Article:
Our Towne Mechanicsburg

Where Unity Means Progress


The land where Mechancisburg stands today was occupied in prehistoric times by the Mound Builders, and later by the Shawnee. This area of the Northwest Territory was part of the Virginia Military District, so many early settlers came here from Virginia to claim parcels awarded to them for service.

In the spring of 1811, General Hull marched his army through the southwest part of Ohio, establishing forts and military roads on their way to Detroit, where the War of 1812 was brewing. According to Joseph Ware's 1917 History of Mechanicsburg, two soldiers in Hull's army became acquainted with members of the Shawnee tribe living along the Dabra (now called Darby Creek) and decided that they'd return to the area after their army service was done.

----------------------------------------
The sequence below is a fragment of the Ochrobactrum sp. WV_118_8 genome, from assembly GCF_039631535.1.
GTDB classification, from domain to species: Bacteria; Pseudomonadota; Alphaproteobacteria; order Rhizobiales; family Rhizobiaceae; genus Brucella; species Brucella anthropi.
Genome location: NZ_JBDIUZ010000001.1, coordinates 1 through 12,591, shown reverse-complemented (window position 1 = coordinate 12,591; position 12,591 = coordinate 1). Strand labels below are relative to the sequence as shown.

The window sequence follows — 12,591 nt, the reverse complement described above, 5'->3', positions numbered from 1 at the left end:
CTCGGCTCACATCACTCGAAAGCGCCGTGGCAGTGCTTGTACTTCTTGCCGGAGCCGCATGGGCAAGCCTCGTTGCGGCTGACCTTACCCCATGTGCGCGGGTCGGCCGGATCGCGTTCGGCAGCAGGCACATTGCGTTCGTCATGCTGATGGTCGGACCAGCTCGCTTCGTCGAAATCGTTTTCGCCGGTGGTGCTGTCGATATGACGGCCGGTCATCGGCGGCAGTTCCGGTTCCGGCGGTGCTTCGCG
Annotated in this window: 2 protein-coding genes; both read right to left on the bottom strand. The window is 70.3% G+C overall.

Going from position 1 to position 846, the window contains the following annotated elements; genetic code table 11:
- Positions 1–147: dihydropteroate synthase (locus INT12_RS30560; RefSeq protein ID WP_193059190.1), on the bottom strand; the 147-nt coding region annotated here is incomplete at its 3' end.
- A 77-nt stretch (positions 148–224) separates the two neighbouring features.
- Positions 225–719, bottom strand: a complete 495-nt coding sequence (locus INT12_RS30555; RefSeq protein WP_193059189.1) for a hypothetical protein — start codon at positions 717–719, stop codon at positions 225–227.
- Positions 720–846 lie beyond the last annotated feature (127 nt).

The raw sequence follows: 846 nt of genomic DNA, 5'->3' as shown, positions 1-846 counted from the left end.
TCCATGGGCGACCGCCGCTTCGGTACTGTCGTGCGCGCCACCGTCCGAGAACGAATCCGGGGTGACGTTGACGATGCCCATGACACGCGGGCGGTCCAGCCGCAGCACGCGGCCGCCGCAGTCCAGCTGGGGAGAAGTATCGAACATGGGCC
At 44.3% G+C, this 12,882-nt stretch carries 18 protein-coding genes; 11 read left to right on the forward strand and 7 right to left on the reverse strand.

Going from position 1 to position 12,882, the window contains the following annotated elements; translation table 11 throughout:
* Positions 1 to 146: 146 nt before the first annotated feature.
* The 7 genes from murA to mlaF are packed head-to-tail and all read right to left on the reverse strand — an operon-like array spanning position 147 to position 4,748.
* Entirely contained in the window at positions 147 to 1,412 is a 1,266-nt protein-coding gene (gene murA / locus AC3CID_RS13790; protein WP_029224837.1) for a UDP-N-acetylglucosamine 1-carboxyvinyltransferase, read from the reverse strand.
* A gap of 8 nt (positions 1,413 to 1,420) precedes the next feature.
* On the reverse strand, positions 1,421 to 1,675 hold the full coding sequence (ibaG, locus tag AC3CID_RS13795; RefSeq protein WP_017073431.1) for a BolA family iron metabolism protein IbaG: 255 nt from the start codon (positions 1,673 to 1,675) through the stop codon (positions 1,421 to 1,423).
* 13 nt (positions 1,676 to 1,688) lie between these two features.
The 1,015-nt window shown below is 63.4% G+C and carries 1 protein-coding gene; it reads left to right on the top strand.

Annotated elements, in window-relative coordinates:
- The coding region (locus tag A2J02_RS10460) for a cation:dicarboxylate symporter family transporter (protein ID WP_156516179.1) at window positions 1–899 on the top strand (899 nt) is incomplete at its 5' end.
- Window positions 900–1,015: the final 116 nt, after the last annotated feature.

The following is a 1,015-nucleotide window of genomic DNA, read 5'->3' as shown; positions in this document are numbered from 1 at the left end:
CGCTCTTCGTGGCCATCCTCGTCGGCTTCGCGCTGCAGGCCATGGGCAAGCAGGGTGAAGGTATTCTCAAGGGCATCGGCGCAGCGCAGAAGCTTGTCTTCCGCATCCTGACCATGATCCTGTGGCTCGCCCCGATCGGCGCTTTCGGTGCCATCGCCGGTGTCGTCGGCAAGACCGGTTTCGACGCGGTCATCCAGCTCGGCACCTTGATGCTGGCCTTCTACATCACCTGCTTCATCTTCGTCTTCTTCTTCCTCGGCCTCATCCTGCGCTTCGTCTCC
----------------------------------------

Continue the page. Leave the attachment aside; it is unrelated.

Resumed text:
Ware's account says that John Kain and the chief mechanic of the expedition, Captain Culver met Chief Ohito and his daughter, Wawanita, and soon Captain Culver and the Shawnee princess had fallen in love. As Hull's army prepared to move on to Detroit, Culver and Kain vowed to return to the banks of the Dabra after the war. Legend has it that Wawanita agreed to wait for her mechanic.

After Hull's defeat in the War of 1812, the two discharged soldiers did return with plans for settling in the area planning a town, and, in Culver's case, settling down with the lovely Wawanita. Ware says that although the Shawnee village had been moved, the chief's daughter often returned to the place to watch for her soldier and one day they were reunited.